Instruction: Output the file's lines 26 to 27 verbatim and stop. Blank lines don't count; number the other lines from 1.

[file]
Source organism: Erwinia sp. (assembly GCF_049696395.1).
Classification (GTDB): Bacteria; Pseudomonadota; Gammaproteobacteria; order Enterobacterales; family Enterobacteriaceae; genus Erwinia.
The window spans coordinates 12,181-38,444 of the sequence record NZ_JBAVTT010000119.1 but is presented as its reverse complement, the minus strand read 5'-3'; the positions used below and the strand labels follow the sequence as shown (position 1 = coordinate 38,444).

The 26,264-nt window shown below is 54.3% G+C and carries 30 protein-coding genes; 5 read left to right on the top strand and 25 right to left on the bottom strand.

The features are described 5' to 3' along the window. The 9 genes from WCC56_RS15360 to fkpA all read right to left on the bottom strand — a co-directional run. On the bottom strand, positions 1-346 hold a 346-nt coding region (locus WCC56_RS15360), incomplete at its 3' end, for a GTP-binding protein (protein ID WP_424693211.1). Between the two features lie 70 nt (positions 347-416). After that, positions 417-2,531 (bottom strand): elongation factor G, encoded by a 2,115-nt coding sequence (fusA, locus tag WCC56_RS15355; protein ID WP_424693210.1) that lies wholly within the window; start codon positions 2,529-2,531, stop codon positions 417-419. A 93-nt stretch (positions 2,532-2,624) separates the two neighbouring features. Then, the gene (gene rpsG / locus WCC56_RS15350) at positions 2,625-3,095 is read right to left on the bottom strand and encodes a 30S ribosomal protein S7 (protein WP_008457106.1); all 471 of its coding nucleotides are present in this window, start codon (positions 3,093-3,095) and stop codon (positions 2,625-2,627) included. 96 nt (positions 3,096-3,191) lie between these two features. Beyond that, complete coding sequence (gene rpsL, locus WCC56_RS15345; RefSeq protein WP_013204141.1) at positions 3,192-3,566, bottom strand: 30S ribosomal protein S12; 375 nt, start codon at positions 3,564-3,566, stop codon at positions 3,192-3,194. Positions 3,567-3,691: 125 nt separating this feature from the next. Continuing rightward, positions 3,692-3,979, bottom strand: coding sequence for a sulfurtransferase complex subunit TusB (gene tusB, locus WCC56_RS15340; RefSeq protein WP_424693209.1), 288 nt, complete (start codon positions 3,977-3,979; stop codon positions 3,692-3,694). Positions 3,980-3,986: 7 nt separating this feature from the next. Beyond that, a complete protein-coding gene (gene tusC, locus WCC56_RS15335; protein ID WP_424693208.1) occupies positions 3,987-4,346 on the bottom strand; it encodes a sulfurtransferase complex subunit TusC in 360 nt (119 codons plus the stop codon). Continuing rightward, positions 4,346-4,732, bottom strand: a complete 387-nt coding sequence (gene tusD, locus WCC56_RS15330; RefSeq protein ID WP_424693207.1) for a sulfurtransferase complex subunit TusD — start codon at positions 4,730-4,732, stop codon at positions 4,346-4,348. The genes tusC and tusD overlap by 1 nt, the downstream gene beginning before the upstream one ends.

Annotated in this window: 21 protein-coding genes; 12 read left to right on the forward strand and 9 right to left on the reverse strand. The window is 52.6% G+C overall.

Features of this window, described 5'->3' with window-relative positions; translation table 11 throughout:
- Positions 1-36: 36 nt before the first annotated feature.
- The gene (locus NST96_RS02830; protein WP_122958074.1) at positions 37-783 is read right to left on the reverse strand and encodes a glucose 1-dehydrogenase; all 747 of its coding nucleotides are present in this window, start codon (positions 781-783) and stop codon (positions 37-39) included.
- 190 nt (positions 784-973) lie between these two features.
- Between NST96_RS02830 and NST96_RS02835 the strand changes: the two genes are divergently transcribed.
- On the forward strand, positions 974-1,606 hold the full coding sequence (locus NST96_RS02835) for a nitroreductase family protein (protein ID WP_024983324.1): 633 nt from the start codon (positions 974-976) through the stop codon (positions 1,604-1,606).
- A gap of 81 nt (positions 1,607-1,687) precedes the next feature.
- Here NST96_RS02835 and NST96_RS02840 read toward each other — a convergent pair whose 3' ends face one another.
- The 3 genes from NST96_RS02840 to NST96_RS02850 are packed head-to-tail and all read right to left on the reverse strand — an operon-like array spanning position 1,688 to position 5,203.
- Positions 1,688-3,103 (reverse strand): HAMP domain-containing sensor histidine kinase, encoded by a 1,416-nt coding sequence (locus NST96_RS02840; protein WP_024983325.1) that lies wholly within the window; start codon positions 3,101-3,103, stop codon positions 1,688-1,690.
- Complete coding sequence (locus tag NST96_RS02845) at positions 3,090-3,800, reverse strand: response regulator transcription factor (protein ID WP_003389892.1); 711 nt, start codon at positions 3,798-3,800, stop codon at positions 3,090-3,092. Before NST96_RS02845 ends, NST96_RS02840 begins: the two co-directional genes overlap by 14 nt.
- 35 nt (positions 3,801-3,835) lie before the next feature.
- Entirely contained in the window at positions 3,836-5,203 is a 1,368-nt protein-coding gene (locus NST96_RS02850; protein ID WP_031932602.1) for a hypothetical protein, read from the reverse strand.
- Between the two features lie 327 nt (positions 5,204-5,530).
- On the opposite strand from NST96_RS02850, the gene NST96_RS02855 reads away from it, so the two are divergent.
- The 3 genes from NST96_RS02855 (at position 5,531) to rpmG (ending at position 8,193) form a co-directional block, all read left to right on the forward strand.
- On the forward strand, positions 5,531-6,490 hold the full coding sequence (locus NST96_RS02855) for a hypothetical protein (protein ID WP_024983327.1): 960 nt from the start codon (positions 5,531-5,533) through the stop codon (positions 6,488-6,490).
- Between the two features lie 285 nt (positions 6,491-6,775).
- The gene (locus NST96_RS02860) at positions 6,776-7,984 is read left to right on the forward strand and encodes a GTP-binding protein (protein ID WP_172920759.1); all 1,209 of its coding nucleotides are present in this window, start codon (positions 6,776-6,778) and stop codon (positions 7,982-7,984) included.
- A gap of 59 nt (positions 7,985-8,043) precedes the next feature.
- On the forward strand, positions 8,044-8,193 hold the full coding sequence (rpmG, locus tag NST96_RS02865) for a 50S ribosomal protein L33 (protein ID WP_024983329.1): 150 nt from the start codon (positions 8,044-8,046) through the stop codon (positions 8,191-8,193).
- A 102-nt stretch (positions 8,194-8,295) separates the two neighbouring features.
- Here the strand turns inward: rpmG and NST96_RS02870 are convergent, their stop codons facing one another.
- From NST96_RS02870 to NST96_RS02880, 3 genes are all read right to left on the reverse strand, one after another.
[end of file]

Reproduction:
- A gap of 59 nt (positions 7,985-8,043) precedes the next feature.
- On the forward strand, positions 8,044-8,193 hold the full coding sequence (rpmG, locus tag NST96_RS02865) for a 50S ribosomal protein L33 (protein ID WP_024983329.1): 150 nt from the start codon (positions 8,044-8,046) through the stop codon (positions 8,191-8,193).